Just days after a magnitude-7.8 quake devastated much of Nepal, a Christian nonprofit group is gearing up to provide a simple, but lifesaving, commodity — clean water.

“Water is the most urgent need after a disaster,” said George Greene, co-founder and CEO of North Charleston, S.C.-based Water Missions International.

Greene’s organization is sending three staff members and 30 water purification systems.

“Altogether, those 30 systems should be able to provide safe water for up to a quarter of a million people,” said Tim Darms, a Water Missions International project engineer, who planned to leave for Nepal early Wednesday.

“The infrastructure is gone, as well as drinking water,” Darms said. “So, conditions are just going to be very ripe for widespread disease outbreak. And based on the technology that we have and our ability to respond and experience, we stand in a unique place between the population and that spread of the disease.”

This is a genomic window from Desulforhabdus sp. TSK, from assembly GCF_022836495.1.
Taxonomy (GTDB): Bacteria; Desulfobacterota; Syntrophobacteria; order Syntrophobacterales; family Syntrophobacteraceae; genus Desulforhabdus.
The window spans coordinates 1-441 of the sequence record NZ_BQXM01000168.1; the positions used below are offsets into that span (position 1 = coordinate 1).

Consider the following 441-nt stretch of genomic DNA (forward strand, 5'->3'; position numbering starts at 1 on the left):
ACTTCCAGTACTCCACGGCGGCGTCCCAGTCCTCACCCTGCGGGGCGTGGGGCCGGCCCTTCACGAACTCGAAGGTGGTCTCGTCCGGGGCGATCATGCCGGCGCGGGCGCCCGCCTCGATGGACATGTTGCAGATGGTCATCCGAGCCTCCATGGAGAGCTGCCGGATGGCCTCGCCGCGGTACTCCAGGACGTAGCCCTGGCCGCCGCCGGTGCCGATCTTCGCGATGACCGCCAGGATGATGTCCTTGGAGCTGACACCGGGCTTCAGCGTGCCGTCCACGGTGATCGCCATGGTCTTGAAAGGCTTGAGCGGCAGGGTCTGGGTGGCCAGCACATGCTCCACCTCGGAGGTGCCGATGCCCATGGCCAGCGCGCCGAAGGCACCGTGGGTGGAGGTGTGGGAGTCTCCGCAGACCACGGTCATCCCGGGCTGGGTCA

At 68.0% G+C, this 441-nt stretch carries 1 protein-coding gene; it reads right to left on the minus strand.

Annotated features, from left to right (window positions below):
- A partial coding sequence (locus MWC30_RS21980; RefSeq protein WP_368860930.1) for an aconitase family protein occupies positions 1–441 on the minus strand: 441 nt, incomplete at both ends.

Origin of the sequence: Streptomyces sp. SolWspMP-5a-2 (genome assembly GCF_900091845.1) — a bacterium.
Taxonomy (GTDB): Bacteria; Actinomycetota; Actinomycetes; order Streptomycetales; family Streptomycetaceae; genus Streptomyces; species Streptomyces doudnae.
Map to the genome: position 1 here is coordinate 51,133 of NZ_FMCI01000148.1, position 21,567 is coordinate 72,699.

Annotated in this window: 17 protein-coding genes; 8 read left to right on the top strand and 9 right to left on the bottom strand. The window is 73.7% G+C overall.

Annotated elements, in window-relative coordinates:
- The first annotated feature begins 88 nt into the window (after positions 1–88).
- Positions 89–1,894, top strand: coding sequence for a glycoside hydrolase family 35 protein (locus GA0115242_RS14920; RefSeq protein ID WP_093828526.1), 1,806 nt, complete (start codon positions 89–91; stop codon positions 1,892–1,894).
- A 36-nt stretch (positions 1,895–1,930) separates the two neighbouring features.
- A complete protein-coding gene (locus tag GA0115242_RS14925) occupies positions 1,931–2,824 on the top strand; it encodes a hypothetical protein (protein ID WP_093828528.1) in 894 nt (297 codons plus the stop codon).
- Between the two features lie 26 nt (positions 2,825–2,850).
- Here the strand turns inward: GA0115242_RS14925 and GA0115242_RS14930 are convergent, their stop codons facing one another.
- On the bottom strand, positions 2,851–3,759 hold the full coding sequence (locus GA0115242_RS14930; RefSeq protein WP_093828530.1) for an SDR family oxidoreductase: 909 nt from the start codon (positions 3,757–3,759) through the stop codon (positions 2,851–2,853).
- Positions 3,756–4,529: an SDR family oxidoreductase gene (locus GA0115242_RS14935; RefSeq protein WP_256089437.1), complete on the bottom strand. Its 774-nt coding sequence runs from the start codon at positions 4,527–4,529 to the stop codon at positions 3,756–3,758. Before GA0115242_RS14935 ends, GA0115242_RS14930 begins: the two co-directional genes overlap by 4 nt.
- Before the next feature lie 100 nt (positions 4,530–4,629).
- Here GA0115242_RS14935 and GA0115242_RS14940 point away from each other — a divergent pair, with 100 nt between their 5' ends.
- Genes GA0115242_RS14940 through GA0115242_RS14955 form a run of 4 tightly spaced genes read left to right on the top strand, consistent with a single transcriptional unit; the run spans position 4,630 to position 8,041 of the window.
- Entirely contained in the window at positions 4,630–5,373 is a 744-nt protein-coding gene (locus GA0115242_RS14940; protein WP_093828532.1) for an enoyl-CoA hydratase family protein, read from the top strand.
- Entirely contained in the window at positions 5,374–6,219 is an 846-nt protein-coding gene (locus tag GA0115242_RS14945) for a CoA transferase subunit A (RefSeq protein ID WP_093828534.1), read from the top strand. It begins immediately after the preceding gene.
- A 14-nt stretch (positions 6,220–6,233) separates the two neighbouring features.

The purification systems are miniature versions of your local water treatment plant. They can filter particles out of cloudy, brown water and turn it crystal clear. Then, trace amounts of chemicals are added to kill any bacteria that remain.

“There are many ways to disinfect the water,” Greene said. “Chlorine is one of them. It’s the one we use because it also helps to keep the water clean once it leaves and goes into the people’s houses.”

“We can take basically any type of fresh water and treat it to primary drinking water standards in the U.S.,” Darms said. “To demonstrate the effectiveness, I’ll be the first person to drink the water (from) each system we install.”

After the initial disaster response, Water Missions International plans to work with Nepalese communities to ensure that they can power, maintain and repair their purification systems on a sustainable, long-term basis. Staff members say clean water is fundamental for any type of development work.

“Because it hinders education, it hinders economic growth, when children have to spend hours collecting water or children have to stay home being sick,” Darms said.